Given all that had transpired across Europe before, during, and after the Second World War, it is questionable whether Winston Churchill’s March 5, 1946 speech at Westminster College in Fulton, Missouri increased tensions between the "East" and the "West." After all, most scholars agree that the Cold War had its seeds in the period of Revolutionary Russia in 1917 when the Romanov Dynasty was overthrown and power eventually consolidated in the hands of the Bolsheviks. Additionally, tension between the American-British alliance and Russia was evident throughout World War II. Indeed, the wartime conferences at Yalta and Potsdam involving Presidents Roosevelt and Truman, British Prime Minister Winston Churchill and Soviet leader Joseph Stalin were all famously strained as the assembled wartime allies attempted to negotiate post-war arrangements. Legitimate Russian concerns about the potential future resurgence of Germany were increasingly, as the Red Army pushed towards Berlin, obviated by expressions of Soviet domination over territories in Eastern and Central Europe liberated from Germany. Finally, communist parties across Europe had been instructed by Moscow to work both openly and surreptitiously to undermine democratic movements in order to ensure Soviet control over the governments that were emerging post-German occupation.
Churchill’s speech can hardly be considered a factor in increasing tensions between the West and the Soviet Union given Stalin’s genocidal policies against several ethnic groups within the Soviet Empire and the tens of millions of Ukrainian and Russian deaths directly attributable to Stalin’s policies. Furthermore, while many students and others understandably focus on Churchill’s comment that “from Stettin in the Baltic to Trieste in the Adriatic an iron curtain has descended across the Continent,” rarely does one remember an important passage in the speech that preceded that famous dictum:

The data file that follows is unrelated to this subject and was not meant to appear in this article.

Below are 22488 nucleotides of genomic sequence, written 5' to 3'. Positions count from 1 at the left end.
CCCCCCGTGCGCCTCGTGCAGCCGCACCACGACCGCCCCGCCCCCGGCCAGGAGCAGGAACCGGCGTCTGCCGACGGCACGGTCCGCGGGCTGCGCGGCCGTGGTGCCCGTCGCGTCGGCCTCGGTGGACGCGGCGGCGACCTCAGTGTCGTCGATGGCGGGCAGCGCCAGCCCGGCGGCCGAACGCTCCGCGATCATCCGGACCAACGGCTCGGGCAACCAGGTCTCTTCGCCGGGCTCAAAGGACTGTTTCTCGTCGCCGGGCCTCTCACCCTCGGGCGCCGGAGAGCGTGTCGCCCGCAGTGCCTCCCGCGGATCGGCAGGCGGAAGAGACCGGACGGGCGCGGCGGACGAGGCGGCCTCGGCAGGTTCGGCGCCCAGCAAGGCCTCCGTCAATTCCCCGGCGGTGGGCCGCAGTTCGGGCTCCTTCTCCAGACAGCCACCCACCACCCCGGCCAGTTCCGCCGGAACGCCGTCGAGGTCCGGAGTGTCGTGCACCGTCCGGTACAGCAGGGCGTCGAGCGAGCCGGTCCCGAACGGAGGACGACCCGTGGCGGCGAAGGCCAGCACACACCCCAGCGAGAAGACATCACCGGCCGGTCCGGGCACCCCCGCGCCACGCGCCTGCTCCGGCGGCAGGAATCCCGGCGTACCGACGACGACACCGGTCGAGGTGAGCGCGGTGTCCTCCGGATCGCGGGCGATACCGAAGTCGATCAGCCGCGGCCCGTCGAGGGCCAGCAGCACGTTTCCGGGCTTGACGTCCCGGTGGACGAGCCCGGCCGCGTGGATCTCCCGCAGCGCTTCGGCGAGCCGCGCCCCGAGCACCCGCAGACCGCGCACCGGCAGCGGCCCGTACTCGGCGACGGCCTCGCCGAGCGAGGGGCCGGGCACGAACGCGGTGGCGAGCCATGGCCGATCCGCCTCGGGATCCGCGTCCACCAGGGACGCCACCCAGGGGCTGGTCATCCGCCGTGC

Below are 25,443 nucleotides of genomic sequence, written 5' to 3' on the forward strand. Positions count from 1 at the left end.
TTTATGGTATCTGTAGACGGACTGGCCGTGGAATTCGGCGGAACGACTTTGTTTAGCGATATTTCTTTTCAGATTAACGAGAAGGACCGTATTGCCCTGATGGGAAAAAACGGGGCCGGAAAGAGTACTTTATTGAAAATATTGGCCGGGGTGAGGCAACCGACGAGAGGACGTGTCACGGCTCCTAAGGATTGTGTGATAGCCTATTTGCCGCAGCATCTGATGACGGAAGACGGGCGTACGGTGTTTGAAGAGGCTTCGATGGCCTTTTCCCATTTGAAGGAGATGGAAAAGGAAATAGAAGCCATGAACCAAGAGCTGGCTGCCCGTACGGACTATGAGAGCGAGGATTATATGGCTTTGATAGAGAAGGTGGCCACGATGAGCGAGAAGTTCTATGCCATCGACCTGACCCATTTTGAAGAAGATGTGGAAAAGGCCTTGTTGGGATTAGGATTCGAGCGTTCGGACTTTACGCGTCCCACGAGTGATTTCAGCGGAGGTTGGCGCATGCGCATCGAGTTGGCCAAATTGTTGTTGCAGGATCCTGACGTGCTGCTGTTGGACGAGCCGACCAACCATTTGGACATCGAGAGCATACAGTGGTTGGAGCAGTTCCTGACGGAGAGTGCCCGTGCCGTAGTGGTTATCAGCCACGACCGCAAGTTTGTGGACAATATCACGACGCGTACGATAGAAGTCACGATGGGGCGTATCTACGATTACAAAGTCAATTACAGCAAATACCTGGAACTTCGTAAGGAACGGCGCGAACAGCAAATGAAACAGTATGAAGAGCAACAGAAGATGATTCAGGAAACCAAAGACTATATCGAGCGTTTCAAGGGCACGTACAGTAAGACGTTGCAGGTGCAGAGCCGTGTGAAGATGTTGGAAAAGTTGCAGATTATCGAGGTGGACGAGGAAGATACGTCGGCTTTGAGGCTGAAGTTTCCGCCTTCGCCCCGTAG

“I have a strong admiration and regard for the valiant Russian people and for my wartime comrade, Marshall Stalin. There is deep sympathy and goodwill in Britain—and I doubt not here also—towards the peoples of all the Russias and a resolve to persevere through many differences and rebuffs in establishing lasting friendships. We understand the Russian need to be secure on her western frontiers by the removal of all possibility of German aggression. We welcome Russia to her rightful place among the leading nations of the world. We welcome her flag upon the seas. Above all, we welcome, or should welcome, constant, frequent and growing contacts between the Russian people and our own people on both sides of the Atlantic. It is my duty however, for I am sure you would wish me to state the facts as I see them to you. It is my duty to place before you certain facts about the present position in Europe.”